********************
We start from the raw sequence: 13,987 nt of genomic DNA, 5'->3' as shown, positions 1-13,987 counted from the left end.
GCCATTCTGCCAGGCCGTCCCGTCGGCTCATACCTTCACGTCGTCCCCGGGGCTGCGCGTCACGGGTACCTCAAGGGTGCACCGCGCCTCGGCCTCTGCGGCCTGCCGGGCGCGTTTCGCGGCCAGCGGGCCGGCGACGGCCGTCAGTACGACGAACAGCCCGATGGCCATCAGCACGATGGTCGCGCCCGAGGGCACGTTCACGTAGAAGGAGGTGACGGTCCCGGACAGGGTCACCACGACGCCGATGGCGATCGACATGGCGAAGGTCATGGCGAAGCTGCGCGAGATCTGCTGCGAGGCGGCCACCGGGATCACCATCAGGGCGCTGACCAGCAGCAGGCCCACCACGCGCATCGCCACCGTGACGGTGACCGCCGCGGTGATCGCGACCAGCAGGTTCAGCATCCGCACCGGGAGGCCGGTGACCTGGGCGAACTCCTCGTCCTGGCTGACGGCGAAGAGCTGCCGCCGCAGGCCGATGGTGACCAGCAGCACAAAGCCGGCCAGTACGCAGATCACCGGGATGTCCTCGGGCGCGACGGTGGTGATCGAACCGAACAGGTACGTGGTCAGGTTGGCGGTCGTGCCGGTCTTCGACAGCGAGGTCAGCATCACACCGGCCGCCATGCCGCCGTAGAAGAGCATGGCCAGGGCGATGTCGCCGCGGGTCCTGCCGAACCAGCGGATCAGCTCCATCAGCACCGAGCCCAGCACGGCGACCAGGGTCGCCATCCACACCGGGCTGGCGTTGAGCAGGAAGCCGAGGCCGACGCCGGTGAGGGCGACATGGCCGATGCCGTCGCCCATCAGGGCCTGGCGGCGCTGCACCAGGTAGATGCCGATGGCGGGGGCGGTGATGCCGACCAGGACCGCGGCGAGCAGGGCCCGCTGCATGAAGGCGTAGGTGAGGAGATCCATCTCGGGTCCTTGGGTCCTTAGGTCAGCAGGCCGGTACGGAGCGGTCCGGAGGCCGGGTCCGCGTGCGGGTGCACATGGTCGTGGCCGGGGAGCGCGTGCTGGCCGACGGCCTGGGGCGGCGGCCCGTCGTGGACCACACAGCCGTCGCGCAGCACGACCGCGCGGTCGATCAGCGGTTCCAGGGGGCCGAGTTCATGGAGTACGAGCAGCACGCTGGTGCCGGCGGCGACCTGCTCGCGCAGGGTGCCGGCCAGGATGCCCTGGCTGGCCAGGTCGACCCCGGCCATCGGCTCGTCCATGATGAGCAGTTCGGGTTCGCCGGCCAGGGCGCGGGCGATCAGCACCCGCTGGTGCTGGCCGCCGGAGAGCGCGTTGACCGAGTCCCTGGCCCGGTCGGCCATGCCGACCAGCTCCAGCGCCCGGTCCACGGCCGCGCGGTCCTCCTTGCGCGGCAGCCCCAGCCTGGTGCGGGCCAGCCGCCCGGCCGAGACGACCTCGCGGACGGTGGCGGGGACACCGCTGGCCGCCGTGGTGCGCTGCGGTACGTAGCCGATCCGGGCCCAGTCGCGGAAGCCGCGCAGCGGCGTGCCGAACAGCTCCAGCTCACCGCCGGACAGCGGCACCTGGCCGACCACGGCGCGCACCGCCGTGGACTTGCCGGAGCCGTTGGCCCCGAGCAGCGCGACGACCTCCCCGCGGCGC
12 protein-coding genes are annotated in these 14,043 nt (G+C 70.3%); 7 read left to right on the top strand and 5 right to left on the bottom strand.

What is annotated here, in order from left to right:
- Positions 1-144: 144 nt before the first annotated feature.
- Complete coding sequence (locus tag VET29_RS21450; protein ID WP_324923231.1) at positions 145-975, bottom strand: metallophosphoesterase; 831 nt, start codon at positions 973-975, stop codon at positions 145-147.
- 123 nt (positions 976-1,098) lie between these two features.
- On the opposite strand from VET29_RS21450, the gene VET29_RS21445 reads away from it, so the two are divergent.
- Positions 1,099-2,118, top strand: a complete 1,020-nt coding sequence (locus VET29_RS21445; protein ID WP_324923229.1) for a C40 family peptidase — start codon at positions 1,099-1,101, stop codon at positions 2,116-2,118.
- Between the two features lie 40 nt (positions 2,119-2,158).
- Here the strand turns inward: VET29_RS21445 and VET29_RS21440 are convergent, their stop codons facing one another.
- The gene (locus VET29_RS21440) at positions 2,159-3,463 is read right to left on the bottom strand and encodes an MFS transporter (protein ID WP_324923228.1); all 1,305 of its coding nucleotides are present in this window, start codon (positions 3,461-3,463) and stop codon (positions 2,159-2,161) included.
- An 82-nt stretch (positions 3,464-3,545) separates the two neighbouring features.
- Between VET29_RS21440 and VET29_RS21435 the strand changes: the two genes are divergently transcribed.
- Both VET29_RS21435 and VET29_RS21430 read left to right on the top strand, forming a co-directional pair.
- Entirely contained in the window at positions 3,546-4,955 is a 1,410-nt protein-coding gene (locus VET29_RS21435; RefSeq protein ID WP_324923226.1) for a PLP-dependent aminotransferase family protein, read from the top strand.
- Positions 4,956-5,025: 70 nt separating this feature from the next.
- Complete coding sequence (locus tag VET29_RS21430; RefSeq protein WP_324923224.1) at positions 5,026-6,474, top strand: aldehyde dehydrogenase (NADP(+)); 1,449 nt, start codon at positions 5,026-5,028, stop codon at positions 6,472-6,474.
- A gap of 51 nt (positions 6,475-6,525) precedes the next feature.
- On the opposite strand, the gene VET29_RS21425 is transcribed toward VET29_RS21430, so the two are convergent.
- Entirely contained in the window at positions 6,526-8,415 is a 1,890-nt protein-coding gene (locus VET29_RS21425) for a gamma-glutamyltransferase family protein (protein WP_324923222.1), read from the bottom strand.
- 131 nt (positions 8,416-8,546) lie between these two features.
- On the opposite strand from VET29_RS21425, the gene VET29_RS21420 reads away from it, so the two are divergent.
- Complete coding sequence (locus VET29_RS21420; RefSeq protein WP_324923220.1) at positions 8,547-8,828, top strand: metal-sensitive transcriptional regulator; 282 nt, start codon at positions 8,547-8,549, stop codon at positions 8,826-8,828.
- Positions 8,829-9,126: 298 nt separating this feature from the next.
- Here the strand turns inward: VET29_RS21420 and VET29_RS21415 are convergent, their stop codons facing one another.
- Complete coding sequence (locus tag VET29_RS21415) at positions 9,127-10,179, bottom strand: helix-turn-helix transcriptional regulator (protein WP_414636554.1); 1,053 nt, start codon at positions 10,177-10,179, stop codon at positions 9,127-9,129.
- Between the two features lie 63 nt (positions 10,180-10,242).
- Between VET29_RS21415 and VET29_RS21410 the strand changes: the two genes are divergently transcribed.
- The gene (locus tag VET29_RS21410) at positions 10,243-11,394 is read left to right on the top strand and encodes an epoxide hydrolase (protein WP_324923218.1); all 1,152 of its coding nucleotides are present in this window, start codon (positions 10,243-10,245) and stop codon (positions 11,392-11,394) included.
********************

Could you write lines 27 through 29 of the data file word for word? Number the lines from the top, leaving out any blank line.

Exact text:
- Complete coding sequence (locus tag VET29_RS21415) at positions 9,127-10,179, bottom strand: helix-turn-helix transcriptional regulator (protein WP_414636554.1); 1,053 nt, start codon at positions 10,177-10,179, stop codon at positions 9,127-9,129.
- Between the two features lie 63 nt (positions 10,180-10,242).
- Between VET29_RS21415 and VET29_RS21410 the strand changes: the two genes are divergently transcribed.